I finished Greg Farrell's Crash of the Titans with a sense of giddy elation bordering on hysteria. Consider: In all of a long and not terribly corrupt life, I have never yet had--and probably never will have--to submit myself to the malign mercies of employment at Bank of America (but just to be clear, this is the Beverly Hillbilly version we're talkin' about now, not its predecessor California version which might have been at least minimally more fun) .
But the BHBA--if Farrell has it pegged, has there ever been such a combination of highly efficient mediocracy and police state? By all the evidence, Ken Lewis positively disliked and distrusted brains, much preferring to surround himself with drinking buddies. To be fair he did like to buy other banks--but for day to day operations, his weapon of choice was a man who must have been the most efficient enforcer of ideological conformity outside the court of Ranuce-Ernest IV.
Delighted as I am not to have been entangled with this lot, I'll concede that there are a few points in their favor. One, old-fashioned public utility banking was/is supposed to be dull. Indeed part of our problem is that so many bankers--in the end, including Lewis--found that the serpent beguiled them with the lure of the big apple (and how's that workin' out for ya, Mr. almost-capsized-the-bank?). Correspondingly, dull banking doesn't pay very well. And one point where you almost forgive Lewis his passion for mediocrity is that he had just as much contempt for Wall Street pay packets as, well, as everyone who does not earn a Wall Street pay packet.
Finally, if Lewis' Charlotte sounds like hell with enhancements, I can't begin to think of what it must have been to work for the titans at Merrill--Merrill, whose decline and fall provides the unifying thread of the narrative. We start with the notorious Stan O'Neal, and if ever anybody needed a better press agent it is O'Neal, who seem to have garnered (if not quite "earned") a place as the most unloveable spoiled brat in the whole petulant play yard. And it may be--it does seem to have been--O'Neal's mismanagement that led to the semi-collapse of Merrill. But one tends to forget that O'Neal left just about a year before the ultimate sale to B of A; it was John Thain who stood at attention on the bridge while the salt waves lapped over his boot-tops. And what exactly is one to make of Thain? It's a bit harder to say. He certainly never lifted a pinky to be liked; so also it never seems to have occurred to him that there was anything much worth saving at Merrill except his own mega-bonus, and perhaps the interests of the small cabal of insiders he brought over from Goldman Sachs, evidently to tell him what to do, By contrast, with people whose help he might well have used at Merrill, he seems content to be dismissive or downright rude.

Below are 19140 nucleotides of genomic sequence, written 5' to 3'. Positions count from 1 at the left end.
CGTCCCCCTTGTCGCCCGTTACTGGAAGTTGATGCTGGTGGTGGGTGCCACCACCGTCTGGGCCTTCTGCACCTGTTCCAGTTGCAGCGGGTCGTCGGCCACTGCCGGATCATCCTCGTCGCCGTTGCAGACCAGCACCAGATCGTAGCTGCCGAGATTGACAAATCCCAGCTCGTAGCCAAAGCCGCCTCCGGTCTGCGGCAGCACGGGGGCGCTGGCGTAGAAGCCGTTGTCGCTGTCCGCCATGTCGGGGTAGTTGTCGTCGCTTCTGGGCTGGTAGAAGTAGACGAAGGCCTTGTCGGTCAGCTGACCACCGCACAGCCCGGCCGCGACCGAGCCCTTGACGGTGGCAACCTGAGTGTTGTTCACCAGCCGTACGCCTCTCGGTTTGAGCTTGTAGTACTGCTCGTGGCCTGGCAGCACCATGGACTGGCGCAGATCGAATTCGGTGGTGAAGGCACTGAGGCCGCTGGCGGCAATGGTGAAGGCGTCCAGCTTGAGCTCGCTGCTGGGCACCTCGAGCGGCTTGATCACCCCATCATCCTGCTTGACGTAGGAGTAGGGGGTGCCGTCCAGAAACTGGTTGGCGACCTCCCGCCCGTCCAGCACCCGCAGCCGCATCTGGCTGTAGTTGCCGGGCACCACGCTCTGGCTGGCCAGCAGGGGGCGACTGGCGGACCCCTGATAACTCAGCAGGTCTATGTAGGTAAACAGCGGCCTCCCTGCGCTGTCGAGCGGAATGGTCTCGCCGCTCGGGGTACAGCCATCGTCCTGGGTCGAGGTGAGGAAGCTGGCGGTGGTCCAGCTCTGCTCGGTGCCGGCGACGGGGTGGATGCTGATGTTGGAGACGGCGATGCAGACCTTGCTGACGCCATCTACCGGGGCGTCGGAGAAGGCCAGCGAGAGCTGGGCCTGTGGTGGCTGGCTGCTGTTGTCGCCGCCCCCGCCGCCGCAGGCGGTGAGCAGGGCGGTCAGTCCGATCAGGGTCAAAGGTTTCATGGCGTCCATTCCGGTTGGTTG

But he did have a certain lordly style; at least he seems to have shown good taste in office furnishings, though it might have been nothing more than a ploy to distract attention from his own vacuous Clark Kent smile. I grant that of all the supremos in this gripping account of the Merrill debacle, he seems the least offensive. But one thing you learn from this highly readable narrative is that it's not just lonely at the top: it's also mean-spirited and often downright unpleasant. Makes a fella happy he's quietly tucked away in Palookaville.